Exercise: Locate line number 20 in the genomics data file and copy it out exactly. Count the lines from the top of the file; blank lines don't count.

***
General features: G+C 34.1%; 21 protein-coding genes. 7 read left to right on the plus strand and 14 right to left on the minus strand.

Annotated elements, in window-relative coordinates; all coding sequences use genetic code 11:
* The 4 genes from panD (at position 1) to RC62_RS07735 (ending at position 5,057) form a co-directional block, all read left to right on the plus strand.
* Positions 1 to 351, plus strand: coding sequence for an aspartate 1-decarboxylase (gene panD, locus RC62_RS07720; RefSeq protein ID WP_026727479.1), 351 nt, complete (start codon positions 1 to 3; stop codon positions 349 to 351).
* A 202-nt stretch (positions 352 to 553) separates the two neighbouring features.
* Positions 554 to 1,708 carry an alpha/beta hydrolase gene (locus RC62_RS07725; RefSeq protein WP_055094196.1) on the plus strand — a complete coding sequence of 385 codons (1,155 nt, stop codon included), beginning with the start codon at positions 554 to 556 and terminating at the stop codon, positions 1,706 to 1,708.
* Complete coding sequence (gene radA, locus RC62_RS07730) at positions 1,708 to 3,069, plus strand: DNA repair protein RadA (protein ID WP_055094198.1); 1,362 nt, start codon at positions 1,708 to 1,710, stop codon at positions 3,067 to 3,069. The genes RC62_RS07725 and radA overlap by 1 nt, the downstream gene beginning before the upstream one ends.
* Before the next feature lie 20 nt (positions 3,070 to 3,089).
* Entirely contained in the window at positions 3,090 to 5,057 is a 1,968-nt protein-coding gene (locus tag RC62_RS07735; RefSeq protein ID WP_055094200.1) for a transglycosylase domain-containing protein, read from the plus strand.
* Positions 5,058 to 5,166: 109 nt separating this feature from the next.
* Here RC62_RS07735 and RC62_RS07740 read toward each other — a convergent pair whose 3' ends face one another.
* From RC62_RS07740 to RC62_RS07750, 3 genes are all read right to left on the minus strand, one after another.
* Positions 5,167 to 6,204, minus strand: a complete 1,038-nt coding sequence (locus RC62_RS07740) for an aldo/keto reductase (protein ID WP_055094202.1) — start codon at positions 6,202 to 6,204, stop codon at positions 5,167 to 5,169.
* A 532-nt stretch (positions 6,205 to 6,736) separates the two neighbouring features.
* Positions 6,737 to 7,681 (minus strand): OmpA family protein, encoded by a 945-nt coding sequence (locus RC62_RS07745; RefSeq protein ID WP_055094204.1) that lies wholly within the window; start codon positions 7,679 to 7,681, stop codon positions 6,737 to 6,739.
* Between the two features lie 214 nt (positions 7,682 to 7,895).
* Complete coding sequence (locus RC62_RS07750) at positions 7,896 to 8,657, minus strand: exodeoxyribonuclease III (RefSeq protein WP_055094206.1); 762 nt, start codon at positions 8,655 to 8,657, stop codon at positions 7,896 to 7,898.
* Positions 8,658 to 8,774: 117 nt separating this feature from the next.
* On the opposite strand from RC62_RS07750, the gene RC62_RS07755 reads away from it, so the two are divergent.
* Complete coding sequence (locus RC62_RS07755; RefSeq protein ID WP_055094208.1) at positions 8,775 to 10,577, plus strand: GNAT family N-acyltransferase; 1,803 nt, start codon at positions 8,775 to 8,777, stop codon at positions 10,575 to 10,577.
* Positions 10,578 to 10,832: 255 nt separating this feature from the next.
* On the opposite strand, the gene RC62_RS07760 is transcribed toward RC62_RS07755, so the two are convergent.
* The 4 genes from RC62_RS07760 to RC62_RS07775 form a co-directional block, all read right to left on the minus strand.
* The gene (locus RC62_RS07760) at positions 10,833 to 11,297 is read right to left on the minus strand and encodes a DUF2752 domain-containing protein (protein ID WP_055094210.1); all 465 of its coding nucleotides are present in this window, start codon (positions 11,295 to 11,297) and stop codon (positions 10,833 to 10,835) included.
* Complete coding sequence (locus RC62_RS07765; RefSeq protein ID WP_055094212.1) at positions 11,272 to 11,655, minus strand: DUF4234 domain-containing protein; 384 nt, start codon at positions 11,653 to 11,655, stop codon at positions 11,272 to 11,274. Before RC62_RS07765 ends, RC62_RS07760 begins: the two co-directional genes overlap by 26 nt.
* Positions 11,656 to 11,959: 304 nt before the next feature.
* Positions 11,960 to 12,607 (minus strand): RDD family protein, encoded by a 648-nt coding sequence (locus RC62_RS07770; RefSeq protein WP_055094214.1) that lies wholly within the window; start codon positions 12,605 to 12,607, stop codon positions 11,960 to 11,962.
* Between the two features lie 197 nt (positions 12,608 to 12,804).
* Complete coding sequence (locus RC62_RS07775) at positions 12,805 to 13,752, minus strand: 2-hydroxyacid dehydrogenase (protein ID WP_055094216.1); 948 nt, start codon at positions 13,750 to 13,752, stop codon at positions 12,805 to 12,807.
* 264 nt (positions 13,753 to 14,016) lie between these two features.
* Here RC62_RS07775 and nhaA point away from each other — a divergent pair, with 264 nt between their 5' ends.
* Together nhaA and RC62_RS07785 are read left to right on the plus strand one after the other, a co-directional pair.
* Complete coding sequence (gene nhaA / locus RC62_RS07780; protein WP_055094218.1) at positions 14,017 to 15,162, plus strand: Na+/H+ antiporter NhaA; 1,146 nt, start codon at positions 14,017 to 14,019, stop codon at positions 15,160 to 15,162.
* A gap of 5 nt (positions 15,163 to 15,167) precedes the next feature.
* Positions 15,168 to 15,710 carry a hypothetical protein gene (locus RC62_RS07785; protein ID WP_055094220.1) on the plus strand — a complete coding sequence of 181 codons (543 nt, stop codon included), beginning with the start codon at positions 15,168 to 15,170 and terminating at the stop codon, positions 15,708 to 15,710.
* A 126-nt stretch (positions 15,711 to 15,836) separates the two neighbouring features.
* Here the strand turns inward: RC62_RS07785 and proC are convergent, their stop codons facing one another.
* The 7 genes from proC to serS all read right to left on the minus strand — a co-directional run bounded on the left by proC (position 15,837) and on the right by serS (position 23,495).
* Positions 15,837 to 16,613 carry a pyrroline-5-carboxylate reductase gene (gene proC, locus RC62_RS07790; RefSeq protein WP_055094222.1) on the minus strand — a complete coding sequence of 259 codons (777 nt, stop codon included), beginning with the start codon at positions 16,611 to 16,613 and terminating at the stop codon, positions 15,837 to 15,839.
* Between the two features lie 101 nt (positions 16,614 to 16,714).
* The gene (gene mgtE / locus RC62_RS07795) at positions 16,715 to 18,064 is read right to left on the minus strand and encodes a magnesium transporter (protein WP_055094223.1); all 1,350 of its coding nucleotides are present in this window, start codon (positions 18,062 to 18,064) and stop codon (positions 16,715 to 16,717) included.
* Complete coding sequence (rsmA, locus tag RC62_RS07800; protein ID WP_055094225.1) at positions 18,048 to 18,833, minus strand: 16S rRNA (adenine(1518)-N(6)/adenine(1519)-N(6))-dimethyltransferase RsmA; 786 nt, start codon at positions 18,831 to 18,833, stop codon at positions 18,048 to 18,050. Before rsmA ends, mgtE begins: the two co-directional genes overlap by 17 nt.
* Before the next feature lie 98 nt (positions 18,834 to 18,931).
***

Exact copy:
* Complete coding sequence (locus RC62_RS07755; RefSeq protein ID WP_055094208.1) at positions 8,775 to 10,577, plus strand: GNAT family N-acyltransferase; 1,803 nt, start codon at positions 8,775 to 8,777, stop codon at positions 10,575 to 10,577.